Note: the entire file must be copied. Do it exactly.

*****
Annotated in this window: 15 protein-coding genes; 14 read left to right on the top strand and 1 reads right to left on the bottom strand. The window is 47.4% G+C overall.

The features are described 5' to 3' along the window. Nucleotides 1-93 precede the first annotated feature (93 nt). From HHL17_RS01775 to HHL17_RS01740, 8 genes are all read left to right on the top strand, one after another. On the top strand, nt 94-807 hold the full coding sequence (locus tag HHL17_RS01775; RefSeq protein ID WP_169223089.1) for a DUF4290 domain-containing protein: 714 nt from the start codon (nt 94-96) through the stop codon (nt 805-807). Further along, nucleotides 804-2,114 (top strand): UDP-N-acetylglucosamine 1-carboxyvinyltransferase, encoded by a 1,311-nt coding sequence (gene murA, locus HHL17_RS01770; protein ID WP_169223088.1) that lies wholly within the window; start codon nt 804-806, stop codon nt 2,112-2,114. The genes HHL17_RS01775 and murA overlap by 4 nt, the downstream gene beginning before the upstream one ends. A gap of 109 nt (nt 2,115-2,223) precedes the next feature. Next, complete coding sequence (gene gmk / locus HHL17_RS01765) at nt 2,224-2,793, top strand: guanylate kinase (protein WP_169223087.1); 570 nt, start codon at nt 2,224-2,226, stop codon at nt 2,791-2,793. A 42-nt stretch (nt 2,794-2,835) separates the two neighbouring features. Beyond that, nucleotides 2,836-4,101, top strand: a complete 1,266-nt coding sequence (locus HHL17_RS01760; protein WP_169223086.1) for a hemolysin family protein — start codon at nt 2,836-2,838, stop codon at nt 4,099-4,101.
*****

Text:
Annotated in this window: 15 protein-coding genes; 14 read left to right on the top strand and 1 reads right to left on the bottom strand. The window is 47.4% G+C overall.

The features are described 5' to 3' along the window. Nucleotides 1-93 precede the first annotated feature (93 nt). From HHL17_RS01775 to HHL17_RS01740, 8 genes are all read left to right on the top strand, one after another. On the top strand, nt 94-807 hold the full coding sequence (locus tag HHL17_RS01775; RefSeq protein ID WP_169223089.1) for a DUF4290 domain-containing protein: 714 nt from the start codon (nt 94-96) through the stop codon (nt 805-807). Further along, nucleotides 804-2,114 (top strand): UDP-N-acetylglucosamine 1-carboxyvinyltransferase, encoded by a 1,311-nt coding sequence (gene murA, locus HHL17_RS01770; protein ID WP_169223088.1) that lies wholly within the window; start codon nt 804-806, stop codon nt 2,112-2,114. The genes HHL17_RS01775 and murA overlap by 4 nt, the downstream gene beginning before the upstream one ends. A gap of 109 nt (nt 2,115-2,223) precedes the next feature. Next, complete coding sequence (gene gmk / locus HHL17_RS01765) at nt 2,224-2,793, top strand: guanylate kinase (protein WP_169223087.1); 570 nt, start codon at nt 2,224-2,226, stop codon at nt 2,791-2,793. A 42-nt stretch (nt 2,794-2,835) separates the two neighbouring features. Beyond that, nucleotides 2,836-4,101, top strand: a complete 1,266-nt coding sequence (locus HHL17_RS01760; protein WP_169223086.1) for a hemolysin family protein — start codon at nt 2,836-2,838, stop codon at nt 4,099-4,101.